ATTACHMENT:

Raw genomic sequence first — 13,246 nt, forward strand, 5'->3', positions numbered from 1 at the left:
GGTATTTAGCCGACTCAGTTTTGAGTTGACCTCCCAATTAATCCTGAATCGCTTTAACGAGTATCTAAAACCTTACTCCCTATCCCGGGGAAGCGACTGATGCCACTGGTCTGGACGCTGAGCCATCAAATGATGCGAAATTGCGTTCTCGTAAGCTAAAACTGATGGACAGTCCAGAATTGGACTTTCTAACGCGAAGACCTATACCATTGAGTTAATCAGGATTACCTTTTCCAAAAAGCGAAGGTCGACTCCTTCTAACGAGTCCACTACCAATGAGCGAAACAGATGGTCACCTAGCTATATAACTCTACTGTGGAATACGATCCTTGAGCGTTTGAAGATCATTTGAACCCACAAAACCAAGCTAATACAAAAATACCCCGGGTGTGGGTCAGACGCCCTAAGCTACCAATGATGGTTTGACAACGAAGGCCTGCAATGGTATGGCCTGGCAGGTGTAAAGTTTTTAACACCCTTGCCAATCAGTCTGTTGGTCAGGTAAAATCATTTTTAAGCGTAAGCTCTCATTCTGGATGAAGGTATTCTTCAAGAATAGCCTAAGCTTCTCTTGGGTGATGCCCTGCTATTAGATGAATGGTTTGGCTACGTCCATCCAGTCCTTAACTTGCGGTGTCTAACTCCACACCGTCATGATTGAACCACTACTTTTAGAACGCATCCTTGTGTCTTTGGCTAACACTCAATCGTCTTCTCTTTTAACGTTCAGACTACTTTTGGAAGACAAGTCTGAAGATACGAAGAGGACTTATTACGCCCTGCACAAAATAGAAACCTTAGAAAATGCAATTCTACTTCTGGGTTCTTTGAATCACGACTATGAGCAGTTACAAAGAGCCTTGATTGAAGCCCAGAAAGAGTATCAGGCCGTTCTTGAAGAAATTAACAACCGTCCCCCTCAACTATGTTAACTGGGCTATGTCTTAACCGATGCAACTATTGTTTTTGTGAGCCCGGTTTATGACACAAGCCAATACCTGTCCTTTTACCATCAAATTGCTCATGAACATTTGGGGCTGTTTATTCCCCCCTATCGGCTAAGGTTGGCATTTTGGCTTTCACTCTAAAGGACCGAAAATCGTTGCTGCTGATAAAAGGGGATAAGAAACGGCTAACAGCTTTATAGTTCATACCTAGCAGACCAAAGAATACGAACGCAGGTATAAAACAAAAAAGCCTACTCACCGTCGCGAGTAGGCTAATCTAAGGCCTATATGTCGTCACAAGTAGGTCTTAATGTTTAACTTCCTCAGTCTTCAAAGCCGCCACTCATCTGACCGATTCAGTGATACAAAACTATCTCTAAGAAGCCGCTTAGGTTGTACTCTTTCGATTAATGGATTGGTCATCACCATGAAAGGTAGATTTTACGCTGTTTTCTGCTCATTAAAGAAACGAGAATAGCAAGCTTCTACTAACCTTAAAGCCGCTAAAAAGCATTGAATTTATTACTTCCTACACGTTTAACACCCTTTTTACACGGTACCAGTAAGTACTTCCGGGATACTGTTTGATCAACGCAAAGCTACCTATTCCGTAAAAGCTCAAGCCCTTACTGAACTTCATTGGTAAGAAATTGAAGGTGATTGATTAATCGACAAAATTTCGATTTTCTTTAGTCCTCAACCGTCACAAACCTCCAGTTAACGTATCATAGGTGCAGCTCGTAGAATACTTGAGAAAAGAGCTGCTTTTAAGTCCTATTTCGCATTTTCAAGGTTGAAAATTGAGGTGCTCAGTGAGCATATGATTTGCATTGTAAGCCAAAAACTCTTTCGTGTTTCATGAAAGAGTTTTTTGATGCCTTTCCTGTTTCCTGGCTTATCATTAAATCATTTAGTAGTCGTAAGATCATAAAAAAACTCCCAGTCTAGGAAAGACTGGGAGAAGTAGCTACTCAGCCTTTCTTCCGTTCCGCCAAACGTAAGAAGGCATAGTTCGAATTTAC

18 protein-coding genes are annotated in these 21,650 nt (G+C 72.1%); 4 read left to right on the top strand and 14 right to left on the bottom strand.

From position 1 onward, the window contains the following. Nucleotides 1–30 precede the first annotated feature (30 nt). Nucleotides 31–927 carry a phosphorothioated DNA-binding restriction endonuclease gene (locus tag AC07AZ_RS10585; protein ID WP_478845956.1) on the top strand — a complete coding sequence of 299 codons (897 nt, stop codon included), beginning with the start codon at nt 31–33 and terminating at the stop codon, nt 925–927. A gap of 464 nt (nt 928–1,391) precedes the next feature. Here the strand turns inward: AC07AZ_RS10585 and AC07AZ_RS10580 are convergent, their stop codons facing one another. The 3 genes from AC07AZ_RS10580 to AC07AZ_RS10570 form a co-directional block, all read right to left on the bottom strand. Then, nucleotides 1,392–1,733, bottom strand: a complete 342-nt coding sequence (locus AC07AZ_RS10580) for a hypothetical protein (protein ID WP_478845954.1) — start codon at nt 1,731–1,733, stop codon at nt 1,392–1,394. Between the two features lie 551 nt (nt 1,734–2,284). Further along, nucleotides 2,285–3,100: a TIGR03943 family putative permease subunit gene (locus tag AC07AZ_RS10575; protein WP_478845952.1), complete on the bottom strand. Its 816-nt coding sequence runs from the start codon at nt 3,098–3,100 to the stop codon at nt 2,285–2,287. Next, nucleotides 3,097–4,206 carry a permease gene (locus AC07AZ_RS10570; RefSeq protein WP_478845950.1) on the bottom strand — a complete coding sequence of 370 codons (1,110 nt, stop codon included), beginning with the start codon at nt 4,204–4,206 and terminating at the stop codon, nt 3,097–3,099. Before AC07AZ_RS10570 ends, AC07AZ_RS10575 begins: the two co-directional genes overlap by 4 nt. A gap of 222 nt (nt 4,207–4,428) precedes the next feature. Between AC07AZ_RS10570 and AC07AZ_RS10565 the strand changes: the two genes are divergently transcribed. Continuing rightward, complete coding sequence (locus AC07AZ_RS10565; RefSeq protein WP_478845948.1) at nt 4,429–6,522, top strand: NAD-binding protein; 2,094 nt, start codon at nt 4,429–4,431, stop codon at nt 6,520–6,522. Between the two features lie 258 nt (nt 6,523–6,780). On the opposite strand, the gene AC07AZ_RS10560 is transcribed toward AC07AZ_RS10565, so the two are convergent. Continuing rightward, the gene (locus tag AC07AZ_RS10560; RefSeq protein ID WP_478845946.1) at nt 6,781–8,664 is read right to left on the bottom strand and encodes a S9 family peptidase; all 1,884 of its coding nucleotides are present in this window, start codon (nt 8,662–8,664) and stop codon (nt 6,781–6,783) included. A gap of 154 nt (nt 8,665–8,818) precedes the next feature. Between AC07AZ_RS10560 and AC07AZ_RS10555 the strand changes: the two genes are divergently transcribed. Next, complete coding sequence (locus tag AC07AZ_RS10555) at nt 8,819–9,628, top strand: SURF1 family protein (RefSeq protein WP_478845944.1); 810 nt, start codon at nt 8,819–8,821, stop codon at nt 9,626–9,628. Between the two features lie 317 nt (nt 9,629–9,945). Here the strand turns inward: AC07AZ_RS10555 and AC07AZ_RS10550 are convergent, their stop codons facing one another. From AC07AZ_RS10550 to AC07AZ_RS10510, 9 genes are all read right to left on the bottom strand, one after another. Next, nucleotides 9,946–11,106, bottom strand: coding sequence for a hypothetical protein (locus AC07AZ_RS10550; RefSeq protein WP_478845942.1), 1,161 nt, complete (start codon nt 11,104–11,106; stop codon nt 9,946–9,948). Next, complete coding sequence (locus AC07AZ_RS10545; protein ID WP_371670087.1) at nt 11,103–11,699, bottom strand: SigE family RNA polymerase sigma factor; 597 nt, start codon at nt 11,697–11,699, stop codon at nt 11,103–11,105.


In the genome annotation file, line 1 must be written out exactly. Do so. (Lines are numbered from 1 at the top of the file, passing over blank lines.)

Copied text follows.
Raw genomic sequence first — 13,246 nt, forward strand, 5'->3', positions numbered from 1 at the left: